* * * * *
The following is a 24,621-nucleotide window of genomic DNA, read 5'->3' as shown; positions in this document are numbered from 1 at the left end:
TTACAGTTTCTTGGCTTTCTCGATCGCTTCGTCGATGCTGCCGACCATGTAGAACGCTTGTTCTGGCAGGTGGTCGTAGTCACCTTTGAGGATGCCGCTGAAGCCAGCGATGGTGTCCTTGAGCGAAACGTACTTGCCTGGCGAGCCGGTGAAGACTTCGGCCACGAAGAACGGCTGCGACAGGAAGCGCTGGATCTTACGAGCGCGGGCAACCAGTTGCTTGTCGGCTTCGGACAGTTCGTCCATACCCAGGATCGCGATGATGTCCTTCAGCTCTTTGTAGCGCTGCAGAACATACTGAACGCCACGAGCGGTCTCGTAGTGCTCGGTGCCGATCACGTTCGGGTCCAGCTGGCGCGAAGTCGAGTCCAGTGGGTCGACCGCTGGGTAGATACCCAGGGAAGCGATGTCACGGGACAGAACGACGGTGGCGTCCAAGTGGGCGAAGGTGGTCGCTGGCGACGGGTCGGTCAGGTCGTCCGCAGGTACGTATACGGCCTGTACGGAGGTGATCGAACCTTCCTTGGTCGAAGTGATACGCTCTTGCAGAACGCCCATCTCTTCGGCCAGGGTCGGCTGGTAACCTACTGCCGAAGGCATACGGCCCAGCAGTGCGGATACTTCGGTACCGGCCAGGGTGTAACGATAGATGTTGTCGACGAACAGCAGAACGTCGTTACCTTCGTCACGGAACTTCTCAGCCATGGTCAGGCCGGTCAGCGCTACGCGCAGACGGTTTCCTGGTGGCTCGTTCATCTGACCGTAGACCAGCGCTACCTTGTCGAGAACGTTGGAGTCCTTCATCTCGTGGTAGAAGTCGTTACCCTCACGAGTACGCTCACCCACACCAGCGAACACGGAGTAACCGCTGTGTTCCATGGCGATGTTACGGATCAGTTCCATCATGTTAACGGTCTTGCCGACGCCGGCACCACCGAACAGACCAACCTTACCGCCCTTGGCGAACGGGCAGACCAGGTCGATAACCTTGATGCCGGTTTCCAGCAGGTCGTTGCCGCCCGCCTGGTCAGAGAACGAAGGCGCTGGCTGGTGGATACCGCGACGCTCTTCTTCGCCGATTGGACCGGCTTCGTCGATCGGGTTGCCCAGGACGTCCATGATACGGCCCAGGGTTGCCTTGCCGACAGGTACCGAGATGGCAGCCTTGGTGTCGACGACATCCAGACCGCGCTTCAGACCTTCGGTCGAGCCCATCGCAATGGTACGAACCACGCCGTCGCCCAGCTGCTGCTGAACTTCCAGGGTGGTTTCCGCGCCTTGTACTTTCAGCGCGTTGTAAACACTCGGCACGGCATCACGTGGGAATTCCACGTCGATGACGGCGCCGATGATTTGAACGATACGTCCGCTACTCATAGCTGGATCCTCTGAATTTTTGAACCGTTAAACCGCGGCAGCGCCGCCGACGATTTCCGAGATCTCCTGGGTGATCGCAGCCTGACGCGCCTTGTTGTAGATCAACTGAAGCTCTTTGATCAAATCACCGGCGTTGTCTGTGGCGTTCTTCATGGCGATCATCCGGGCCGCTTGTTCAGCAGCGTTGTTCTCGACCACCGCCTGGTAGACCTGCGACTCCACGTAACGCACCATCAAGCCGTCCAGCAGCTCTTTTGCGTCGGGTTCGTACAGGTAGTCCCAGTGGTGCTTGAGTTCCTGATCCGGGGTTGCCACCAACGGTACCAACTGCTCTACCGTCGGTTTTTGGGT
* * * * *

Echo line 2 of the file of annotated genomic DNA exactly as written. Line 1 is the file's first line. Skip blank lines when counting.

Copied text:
TTACAGTTTCTTGGCTTTCTCGATCGCTTCGTCGATGCTGCCGACCATGTAGAACGCTTGTTCTGGCAGGTGGTCGTAGTCACCTTTGAGGATGCCGCTGAAGCCAGCGATGGTGTCCTTGAGCGAAACGTACTTGCCTGGCGAGCCGGTGAAGACTTCGGCCACGAAGAACGGCTGCGACAGGAAGCGCTGGATCTTACGAGCGCGGGCAACCAGTTGCTTGTCGGCTTCGGACAGTTCGTCCATACCCAGGATCGCGATGATGTCCTTCAGCTCTTTGTAGCGCTGCAGAACATACTGAACGCCACGAGCGGTCTCGTAGTGCTCGGTGCCGATCACGTTCGGGTCCAGCTGGCGCGAAGTCGAGTCCAGTGGGTCGACCGCTGGGTAGATACCCAGGGAAGCGATGTCACGGGACAGAACGACGGTGGCGTCCAAGTGGGCGAAGGTGGTCGCTGGCGACGGGTCGGTCAGGTCGTCCGCAGGTACGTATACGGCCTGTACGGAGGTGATCGAACCTTCCTTGGTCGAAGTGATACGCTCTTGCAGAACGCCCATCTCTTCGGCCAGGGTCGGCTGGTAACCTACTGCCGAAGGCATACGGCCCAGCAGTGCGGATACTTCGGTACCGGCCAGGGTGTAACGATAGATGTTGTCGACGAACAGCAGAACGTCGTTACCTTCGTCACGGAACTTCTCAGCCATGGTCAGGCCGGTCAGCGCTACGCGCAGACGGTTTCCTGGTGGCTCGTTCATCTGACCGTAGACCAGCGCTACCTTGTCGAGAACGTTGGAGTCCTTCATCTCGTGGTAGAAGTCGTTACCCTCACGAGTACGCTCACCCACACCAGCGAACACGGAGTAACCGCTGTGTTCCATGGCGATGTTACGGATCAGTTCCATCATGTTAACGGTCTTGCCGACGCCGGCACCACCGAACAGACCAACCTTACCGCCCTTGGCGAACGGGCAGACCAGGTCGATAACCTTGATGCCGGTTTCCAGCAGGTCGTTGCCGCCCGCCTGGTCAGAGAACGAAGGCGCTGGCTGGTGGATACCGCGACGCTCTTCTTCGCCGATTGGACCGGCTTCGTCGATCGGGTTGCCCAGGACGTCCATGATACGGCCCAGGGTTGCCTTGCCGACAGGTACCGAGATGGCAGCCTTGGTGTCGACGACATCCAGACCGCGCTTCAGACCTTCGGTCGAGCCCATCGCAATGGTACGAACCACGCCGTCGCCCAGCTGCTGCTGAACTTCCAGGGTGGTTTCCGCGCCTTGTACTTTCAGCGCGTTGTAAACACTCGGCACGGCATCACGTGGGAATTCCACGTCGATGACGGCGCCGATGATTTGAACGATACGTCCGCTACTCATAGCTGGATCCTCTGAATTTTTGAACCGTTAAACCGCGGCAGCGCCGCCGACGATTTCCGAGATCTCCTGGGTGATCGCAGCCTGACGCGCCTTGTTGTAGATCAACTGAAGCTCTTTGATCAAATCACCGGCGTTGTCTGTGGCGTTCTTCATGGCGATCATCCGGGCCGCTTGTTCAGCAGCGTTGTTCTCGACCACCGCCTGGTAGACCTGCGACTCCACGTAACGCACCATCAAGCCGTCCAGCAGCTCTTTTGCGTCGGGTTCGTACAGGTAGTCCCAGTGGTGCTTGAGTTCCTGATCCGGGGTTGCCACCAACGGTACCAACTGCTCTACCGTCGGTTTTTGGGT